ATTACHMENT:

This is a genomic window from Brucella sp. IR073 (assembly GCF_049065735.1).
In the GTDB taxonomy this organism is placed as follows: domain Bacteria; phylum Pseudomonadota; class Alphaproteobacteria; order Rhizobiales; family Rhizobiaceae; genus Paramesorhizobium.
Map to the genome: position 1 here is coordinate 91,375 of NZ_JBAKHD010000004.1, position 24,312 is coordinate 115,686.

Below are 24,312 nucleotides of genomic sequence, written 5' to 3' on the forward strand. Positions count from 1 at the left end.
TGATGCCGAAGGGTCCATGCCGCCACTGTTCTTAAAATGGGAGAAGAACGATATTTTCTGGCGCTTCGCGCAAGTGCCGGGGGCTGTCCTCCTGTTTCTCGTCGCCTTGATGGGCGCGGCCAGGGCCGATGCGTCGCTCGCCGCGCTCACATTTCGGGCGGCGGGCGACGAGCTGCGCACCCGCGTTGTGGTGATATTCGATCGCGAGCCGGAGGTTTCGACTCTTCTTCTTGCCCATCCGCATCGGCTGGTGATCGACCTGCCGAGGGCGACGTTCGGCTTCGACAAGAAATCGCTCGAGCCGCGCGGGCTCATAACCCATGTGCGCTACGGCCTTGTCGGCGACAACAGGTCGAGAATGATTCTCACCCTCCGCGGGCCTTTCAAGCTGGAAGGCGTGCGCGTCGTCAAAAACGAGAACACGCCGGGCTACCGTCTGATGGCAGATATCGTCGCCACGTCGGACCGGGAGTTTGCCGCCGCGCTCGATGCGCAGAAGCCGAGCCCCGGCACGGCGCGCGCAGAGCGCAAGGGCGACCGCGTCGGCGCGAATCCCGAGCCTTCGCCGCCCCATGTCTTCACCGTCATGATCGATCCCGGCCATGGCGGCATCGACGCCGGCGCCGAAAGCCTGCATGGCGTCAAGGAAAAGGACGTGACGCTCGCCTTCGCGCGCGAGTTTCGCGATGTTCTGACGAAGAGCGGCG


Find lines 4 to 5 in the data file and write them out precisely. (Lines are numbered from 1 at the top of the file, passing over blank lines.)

Below are 24,312 nucleotides of genomic sequence, written 5' to 3' on the forward strand. Positions count from 1 at the left end.
TGATGCCGAAGGGTCCATGCCGCCACTGTTCTTAAAATGGGAGAAGAACGATATTTTCTGGCGCTTCGCGCAAGTGCCGGGGGCTGTCCTCCTGTTTCTCGTCGCCTTGATGGGCGCGGCCAGGGCCGATGCGTCGCTCGCCGCGCTCACATTTCGGGCGGCGGGCGACGAGCTGCGCACCCGCGTTGTGGTGATATTCGATCGCGAGCCGGAGGTTTCGACTCTTCTTCTTGCCCATCCGCATCGGCTGGTGATCGACCTGCCGAGGGCGACGTTCGGCTTCGACAAGAAATCGCTCGAGCCGCGCGGGCTCATAACCCATGTGCGCTACGGCCTTGTCGGCGACAACAGGTCGAGAATGATTCTCACCCTCCGCGGGCCTTTCAAGCTGGAAGGCGTGCGCGTCGTCAAAAACGAGAACACGCCGGGCTACCGTCTGATGGCAGATATCGTCGCCACGTCGGACCGGGAGTTTGCCGCCGCGCTCGATGCGCAGAAGCCGAGCCCCGGCACGGCGCGCGCAGAGCGCAAGGGCGACCGCGTCGGCGCGAATCCCGAGCCTTCGCCGCCCCATGTCTTCACCGTCATGATCGATCCCGGCCATGGCGGCATCGACGCCGGCGCCGAAAGCCTGCATGGCGTCAAGGAAAAGGACGTGACGCTCGCCTTCGCGCGCGAGTTTCGCGATGTTCTGACGAAGAGCGGCG